- Allows diffusion of large, membrane insoluble compounds such as sugars (glucose) and amino acids
- Does not require energy (passive transport)
- Substance binds to membrane transport protein
- Molecules may enter the cell and leave the cell through the transport protein.
- Particles move from areas of high concentration to areas of low concentration; diffuse
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- Movement across membrane with an energy cost because if moves the molecule against a concentration gradient
- Used to pump specific compounds in or out of the cell
- Requires energy to overcome the concentration gradient
- Requires specific membrane transport proteins
Vesicle Transport (active transport)
Molecules too large to fit through the phosphoplipid bilayer or a protein carrier must enter a cell through vesicles instead. This type of transport involves some rearrangement of the cell membrane. Proteins and polysaccharides are examples of very large molecules that need to pass into and out of cells by way of vesicle transport.
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Endocytosis – involves the pinching in of a portion of the cell membrane around the material to be transported into the cell. The pinched-in portion eventually breaks off from the cell membrane and forms a vesicle in the cytoplasm.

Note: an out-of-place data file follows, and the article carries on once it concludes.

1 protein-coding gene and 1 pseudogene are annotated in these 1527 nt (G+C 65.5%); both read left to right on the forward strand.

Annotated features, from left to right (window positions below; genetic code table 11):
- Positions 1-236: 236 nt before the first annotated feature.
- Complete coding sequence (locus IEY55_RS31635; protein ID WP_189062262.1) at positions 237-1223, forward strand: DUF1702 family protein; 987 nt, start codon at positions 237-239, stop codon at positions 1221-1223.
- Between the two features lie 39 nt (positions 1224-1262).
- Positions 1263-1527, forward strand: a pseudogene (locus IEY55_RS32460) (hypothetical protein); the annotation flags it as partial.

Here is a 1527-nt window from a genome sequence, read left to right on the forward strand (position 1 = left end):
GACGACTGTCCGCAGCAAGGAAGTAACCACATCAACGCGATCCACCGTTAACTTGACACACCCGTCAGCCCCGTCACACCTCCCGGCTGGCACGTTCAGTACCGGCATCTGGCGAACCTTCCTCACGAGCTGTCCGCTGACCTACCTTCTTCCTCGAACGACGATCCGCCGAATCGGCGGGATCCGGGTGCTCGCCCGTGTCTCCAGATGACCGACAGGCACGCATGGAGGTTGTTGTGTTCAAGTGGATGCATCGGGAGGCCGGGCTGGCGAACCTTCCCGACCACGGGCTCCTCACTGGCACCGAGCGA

Phagocytosis (“cell eating”) – involves the movement of very large particles into the cell’s interior
Pinocytosis (“cell drinking”) – involves the transport of liquids into vesicles
Receptor-mediated endocytosis (RME) – molecules bind to special receptor proteins located on the outside of the cell membrane. Once enough molecules have gathered in an area, the cell membrane will transport these molecules into the cell.
Exocytosis – used to export very large molecules out of the cell; opposite of endocytosis
Vesicles are created within a cell at the Golgi complex; required for the secretion of hormones, digestive enzymes, proteins, polysaccharides.